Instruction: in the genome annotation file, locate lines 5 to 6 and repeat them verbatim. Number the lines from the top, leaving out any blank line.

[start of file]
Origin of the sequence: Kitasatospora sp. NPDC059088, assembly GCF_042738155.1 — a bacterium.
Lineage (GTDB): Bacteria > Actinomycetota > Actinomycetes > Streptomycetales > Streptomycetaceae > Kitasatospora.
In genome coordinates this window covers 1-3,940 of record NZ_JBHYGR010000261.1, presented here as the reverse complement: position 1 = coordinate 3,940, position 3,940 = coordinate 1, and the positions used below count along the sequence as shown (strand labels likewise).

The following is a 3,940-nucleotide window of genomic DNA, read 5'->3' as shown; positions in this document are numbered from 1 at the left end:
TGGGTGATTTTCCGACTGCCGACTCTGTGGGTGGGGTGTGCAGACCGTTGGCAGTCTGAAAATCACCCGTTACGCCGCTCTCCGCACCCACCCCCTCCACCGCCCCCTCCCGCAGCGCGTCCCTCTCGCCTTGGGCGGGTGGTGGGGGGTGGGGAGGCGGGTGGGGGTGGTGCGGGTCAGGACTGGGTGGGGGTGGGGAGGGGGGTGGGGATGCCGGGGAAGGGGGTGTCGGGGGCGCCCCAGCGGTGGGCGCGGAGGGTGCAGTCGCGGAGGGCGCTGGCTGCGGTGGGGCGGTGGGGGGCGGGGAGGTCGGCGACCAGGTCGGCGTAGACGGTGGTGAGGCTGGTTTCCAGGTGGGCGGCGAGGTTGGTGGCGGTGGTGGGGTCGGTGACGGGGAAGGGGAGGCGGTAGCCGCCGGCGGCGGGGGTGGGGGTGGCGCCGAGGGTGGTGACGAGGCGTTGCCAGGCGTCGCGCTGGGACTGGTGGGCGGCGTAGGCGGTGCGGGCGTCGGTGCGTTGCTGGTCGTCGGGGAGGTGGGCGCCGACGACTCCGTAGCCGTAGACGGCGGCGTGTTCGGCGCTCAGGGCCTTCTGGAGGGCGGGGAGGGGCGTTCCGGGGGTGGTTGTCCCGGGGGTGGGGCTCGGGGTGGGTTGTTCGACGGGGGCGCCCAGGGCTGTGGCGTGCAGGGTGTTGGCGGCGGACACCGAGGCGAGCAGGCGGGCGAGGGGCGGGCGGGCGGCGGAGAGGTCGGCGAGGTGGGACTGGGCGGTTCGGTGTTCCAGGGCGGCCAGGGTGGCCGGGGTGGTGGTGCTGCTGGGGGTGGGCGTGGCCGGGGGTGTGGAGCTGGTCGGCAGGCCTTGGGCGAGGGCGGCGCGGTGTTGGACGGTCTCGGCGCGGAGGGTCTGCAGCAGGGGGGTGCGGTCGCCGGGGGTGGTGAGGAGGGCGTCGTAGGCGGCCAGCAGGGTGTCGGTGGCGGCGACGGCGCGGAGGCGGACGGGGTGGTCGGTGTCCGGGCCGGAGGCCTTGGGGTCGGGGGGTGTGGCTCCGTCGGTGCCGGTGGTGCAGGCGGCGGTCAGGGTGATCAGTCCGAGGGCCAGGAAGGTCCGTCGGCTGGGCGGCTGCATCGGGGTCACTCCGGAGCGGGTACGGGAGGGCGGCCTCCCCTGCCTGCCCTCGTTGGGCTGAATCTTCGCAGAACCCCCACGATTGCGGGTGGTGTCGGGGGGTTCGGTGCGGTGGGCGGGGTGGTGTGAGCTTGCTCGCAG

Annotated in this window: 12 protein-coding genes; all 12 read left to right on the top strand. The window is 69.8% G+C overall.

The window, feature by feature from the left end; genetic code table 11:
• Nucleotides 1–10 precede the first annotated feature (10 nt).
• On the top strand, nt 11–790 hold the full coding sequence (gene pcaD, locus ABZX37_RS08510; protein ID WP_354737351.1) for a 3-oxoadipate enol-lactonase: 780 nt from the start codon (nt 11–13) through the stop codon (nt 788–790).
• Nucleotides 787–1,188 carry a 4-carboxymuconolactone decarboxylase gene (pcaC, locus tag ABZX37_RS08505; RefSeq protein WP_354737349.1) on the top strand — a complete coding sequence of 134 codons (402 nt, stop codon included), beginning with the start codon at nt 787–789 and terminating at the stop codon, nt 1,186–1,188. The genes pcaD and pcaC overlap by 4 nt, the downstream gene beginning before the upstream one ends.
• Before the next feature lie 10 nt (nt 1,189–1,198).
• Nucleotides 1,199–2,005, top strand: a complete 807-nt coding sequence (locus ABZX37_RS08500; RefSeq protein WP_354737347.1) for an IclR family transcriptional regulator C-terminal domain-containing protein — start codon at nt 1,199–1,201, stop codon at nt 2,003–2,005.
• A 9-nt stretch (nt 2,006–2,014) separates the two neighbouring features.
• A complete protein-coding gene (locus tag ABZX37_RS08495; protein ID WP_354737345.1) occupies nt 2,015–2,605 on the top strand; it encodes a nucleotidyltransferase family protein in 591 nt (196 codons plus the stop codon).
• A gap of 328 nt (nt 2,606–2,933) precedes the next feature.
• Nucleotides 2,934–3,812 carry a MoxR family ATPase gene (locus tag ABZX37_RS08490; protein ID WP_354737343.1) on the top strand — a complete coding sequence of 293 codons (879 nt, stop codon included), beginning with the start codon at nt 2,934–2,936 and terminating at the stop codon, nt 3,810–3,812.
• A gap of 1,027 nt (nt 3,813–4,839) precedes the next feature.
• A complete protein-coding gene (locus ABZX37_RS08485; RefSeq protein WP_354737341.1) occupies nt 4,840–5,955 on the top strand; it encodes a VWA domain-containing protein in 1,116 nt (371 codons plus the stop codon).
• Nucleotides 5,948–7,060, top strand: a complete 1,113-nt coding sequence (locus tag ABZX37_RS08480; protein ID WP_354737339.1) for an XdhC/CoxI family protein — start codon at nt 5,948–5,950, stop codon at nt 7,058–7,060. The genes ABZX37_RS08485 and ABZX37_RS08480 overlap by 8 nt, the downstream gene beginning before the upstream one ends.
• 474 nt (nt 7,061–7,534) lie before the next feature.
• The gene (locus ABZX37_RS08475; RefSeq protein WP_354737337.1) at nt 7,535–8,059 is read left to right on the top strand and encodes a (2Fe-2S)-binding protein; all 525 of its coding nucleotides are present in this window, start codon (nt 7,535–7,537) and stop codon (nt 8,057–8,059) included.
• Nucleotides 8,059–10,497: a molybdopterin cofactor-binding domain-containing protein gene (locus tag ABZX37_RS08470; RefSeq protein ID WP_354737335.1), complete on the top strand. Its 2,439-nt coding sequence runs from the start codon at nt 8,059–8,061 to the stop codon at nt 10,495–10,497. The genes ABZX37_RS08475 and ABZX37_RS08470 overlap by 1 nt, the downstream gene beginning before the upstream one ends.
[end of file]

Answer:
TGGGTGATTTTCCGACTGCCGACTCTGTGGGTGGGGTGTGCAGACCGTTGGCAGTCTGAAAATCACCCGTTACGCCGCTCTCCGCACCCACCCCCTCCACCGCCCCCTCCCGCAGCGCGTCCCTCTCGCCTTGGGCGGGTGGTGGGGGGTGGGGAGGCGGGTGGGGGTGGTGCGGGTCAGGACTGGGTGGGGGTGGGGAGGGGGGTGGGGATGCCGGGGAAGGGGGTGTCGGGGGCGCCCCAGCGGTGGGCGCGGAGGGTGCAGTCGCGGAGGGCGCTGGCTGCGGTGGGGCGGTGGGGGGCGGGGAGGTCGGCGACCAGGTCGGCGTAGACGGTGGTGAGGCTGGTTTCCAGGTGGGCGGCGAGGTTGGTGGCGGTGGTGGGGTCGGTGACGGGGAAGGGGAGGCGGTAGCCGCCGGCGGCGGGGGTGGGGGTGGCGCCGAGGGTGGTGACGAGGCGTTGCCAGGCGTCGCGCTGGGACTGGTGGGCGGCGTAGGCGGTGCGGGCGTCGGTGCGTTGCTGGTCGTCGGGGAGGTGGGCGCCGACGACTCCGTAGCCGTAGACGGCGGCGTGTTCGGCGCTCAGGGCCTTCTGGAGGGCGGGGAGGGGCGTTCCGGGGGTGGTTGTCCCGGGGGTGGGGCTCGGGGTGGGTTGTTCGACGGGGGCGCCCAGGGCTGTGGCGTGCAGGGTGTTGGCGGCGGACACCGAGGCGAGCAGGCGGGCGAGGGGCGGGCGGGCGGCGGAGAGGTCGGCGAGGTGGGACTGGGCGGTTCGGTGTTCCAGGGCGGCCAGGGTGGCCGGGGTGGTGGTGCTGCTGGGGGTGGGCGTGGCCGGGGGTGTGGAGCTGGTCGGCAGGCCTTGGGCGAGGGCGGCGCGGTGTTGGACGGTCTCGGCGCGGAGGGTCTGCAGCAGGGGGGTGCGGTCGCCGGGGGTGGTGAGGAGGGCGTCGTAGGCGGCCAGCAGGGTGTCGGTGGCGGCGACGGCGCGGAGGCGGACGGGGTGGTCGGTGTCCGGGCCGGAGGCCTTGGGGTCGGGGGGTGTGGCTCCGTCGGTGCCGGTGGTGCAGGCGGCGGTCAGGGTGATCAGTCCGAGGGCCAGGAAGGTCCGTCGGCTGGGCGGCTGCATCGGGGTCACTCCGGAGCGGGTACGGGAGGGCGGCCTCCCCTGCCTGCCCTCGTTGGGCTGAATCTTCGCAGAACCCCCACGATTGCGGGTGGTGTCGGGGGGTTCGGTGCGGTGGGCGGGGTGGTGTGAGCTTGCTCGCAG

Annotated in this window: 12 protein-coding genes; all 12 read left to right on the top strand. The window is 69.8% G+C overall.